One-third of the way through an overtime session to decide a state budget, leaders in the Legislature can’t seem to agree about whether or not they’re actually negotiating yet.
Democrats who control the state House said Thursday that negotiations on a new two-year operating budget haven’t really begun. Instead, House Majority Leader Pat Sullivan, D-Covington, said House and Senate leaders are meeting for budget “briefings,” in which they compare notes on the differences between their two budget proposals — a process Sullivan said should have begun three weeks ago.
But speaking with reporters the same day, Senate Majority Leader Mark Schoesler, R-Ritzville, said, “I think it’s a little better than that.”
“There have been offers that have gone back and forth,” Schoesler said. “There’s information being exchanged, discussing, ‘how did you come to a position ... and ‘how did you get to that level? What was your thought process?’ ”
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Sen. Linda Evans Parlette, the Republican caucus chairwoman, called the meetings between House and Senate leaders “an educational process.” Both she and Schoesler said that budget negotiators are working through smaller details of the budget in the absence of consensus on larger items, such as whether to raise taxes.
“If they can’t solve the big stuff, they’re going through details, which takes time,” Schoesler said. “So when the big items move, it’s ready to go.”
Lawmakers were unable to finalize a new two-year state budget in their regular 105-day legislative session. They began a 30-day special session April 29.
If lawmakers can’t reach a deal by May 28, the end of the 30-day special session, Gov. Jay Inslee may have to call another special session for them to continue negotiations.
That the two sides are meeting at all is an improvement over last month, when negotiations broke down over House Democrats’ refusal to vote on their proposed tax measures.
The House’s proposed $39 billion budget relies on about $1.5 billion in new revenue that would come from a new capital gains tax, an increase in taxes on service businesses and the elimination of several tax breaks.
Senate Republicans said they wouldn’t resume budget talks until the House passed those tax bills. House leaders, meanwhile, said they wouldn’t make their members take an unpopular vote on tax increases that Senate Republicans said they won’t allow in the final budget.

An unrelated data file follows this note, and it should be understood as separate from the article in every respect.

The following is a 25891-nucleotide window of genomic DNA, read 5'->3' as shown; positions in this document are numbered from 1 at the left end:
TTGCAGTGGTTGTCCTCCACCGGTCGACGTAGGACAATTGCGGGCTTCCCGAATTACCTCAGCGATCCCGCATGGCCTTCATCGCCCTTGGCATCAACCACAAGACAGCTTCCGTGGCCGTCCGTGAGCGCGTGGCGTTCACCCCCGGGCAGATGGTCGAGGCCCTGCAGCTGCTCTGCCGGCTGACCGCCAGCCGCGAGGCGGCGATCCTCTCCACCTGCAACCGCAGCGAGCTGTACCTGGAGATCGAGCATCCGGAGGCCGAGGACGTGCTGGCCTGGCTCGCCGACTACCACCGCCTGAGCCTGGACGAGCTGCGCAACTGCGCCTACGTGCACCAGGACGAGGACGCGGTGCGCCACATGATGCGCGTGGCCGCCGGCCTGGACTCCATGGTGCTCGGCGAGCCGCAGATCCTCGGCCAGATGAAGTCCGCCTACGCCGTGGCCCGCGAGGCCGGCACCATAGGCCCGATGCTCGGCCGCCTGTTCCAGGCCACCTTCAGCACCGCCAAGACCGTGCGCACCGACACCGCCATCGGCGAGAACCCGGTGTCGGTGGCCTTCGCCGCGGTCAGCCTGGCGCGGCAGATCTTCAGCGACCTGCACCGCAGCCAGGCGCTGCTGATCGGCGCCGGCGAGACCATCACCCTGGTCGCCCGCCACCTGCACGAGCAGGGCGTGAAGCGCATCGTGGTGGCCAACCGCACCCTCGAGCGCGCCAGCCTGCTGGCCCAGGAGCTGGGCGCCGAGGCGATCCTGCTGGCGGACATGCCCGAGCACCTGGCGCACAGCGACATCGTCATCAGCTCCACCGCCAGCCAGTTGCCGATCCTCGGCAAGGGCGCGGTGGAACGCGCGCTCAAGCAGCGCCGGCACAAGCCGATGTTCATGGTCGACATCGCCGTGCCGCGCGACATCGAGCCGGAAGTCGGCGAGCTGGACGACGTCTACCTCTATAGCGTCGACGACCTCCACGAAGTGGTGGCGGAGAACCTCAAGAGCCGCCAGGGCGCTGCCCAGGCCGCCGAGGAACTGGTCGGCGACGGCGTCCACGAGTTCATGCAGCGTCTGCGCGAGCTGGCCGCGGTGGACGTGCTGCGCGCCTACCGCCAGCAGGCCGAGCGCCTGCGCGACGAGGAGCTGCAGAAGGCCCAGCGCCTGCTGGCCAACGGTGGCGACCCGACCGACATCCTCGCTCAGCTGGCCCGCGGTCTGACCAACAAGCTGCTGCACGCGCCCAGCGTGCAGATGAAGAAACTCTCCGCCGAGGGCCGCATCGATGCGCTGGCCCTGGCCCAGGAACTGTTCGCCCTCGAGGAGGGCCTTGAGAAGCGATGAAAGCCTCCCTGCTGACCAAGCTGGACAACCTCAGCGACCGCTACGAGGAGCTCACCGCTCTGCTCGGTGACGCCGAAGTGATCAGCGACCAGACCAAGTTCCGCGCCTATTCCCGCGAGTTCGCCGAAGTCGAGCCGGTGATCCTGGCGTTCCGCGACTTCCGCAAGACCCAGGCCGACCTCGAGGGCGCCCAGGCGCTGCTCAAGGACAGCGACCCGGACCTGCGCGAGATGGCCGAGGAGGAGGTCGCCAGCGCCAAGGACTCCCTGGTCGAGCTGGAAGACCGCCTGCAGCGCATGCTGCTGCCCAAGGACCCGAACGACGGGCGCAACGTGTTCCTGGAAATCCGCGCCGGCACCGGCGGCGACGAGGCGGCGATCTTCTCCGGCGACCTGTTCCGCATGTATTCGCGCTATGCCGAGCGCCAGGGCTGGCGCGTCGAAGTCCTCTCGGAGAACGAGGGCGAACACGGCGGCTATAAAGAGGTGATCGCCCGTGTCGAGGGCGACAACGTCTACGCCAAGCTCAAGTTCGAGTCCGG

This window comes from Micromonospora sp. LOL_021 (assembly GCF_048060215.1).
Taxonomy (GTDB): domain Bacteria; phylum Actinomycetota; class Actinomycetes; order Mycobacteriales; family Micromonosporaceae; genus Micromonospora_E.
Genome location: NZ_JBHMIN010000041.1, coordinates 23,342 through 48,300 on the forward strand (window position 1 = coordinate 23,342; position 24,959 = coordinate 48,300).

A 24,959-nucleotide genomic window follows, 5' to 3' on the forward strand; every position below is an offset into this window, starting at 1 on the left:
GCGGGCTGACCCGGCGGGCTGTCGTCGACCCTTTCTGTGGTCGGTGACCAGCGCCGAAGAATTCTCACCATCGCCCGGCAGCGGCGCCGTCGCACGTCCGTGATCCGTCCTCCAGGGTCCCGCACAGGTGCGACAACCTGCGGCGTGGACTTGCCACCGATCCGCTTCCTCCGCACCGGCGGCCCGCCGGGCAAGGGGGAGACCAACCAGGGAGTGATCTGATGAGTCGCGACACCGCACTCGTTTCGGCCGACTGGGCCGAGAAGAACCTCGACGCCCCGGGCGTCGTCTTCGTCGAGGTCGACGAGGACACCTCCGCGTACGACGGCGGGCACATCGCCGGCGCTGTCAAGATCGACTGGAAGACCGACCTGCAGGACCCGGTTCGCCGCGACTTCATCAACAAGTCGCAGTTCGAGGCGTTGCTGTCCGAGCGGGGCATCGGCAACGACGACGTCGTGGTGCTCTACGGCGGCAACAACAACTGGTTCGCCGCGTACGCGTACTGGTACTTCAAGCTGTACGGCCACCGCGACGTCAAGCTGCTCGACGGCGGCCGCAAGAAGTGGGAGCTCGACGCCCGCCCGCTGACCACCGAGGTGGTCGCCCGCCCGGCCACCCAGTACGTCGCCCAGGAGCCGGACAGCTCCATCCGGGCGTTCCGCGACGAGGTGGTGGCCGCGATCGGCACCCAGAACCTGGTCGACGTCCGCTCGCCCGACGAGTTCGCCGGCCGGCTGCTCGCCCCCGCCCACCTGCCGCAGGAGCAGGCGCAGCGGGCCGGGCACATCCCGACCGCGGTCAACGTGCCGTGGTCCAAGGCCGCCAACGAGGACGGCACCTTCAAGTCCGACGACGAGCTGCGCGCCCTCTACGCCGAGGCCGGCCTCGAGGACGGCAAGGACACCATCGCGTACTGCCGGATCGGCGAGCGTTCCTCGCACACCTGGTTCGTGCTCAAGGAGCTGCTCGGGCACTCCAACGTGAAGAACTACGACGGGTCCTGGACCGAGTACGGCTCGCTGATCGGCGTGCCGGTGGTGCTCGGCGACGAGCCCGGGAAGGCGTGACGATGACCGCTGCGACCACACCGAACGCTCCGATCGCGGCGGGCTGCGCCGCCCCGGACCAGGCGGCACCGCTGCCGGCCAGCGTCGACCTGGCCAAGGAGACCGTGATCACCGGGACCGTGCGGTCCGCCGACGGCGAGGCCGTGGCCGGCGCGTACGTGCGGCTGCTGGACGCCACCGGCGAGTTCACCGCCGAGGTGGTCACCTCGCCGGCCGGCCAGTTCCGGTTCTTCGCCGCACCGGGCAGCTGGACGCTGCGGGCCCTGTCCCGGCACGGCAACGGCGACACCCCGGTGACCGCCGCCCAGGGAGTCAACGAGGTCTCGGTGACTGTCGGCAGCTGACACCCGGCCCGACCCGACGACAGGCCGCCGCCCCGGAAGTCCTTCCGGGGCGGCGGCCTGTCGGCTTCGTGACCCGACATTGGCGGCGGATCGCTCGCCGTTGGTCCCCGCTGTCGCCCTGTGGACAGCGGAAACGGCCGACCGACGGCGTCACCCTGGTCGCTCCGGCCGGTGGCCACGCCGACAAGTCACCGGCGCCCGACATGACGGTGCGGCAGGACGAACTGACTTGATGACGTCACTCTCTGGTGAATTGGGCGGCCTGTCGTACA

The two sides remain at odds not only on tax increases, but also on spending on school employee compensation.
The proposed House budget would spend about $350 million more than the Senate budget to give K-12 school employees larger pay increases and improve their health benefits. The House budget would also spend more to hire high school guidance counselors than the Senate spending plan.
House Speaker Frank Chopp, D-Seattle, on Thursday called K-12 school funding “the biggest area of disagreement” between the House and Senate budgets.
“A lot of legislators like to say they support education, but the question is, how can you support education without supporting the educators?” Chopp said.
“You really have to support education by supporting the educators as well, because they’re doing the job that we expect them to do,” Chopp said.
Last year, the state Supreme Court held the state in contempt over lawmakers’ failure to come up with a long-term school funding plan in the education funding lawsuit known as McCleary. The court promised unspecified sanctions if lawmakers don’t do more this year.
Both the House and Senate budgets would invest $1.3 billion to $1.4 billion in meeting requirements of the McCleary decision, including paying for smaller class sizes in kindergarten through third grade and expanding all-day kindergarten.
Lawmakers are already starting to worry that they’ll overstay their welcome in Olympia — and that they might not have places to stay in town if they do.
A second special session would overlap with the dates for the U.S. Open, the golf championship that is being held at Chambers Bay in University Place June 15-21. An recent analysis by Senate staff found that some hotels in the Olympia area are already booked for the week of the golf event, while others are charging far above their normal rates.
“I don’t think it would be fun to camp out in the capital with motel rooms not available here,” said Parlette, the Senate Republican caucus chairwoman. “So there’s extra incentives for us to get all this done.”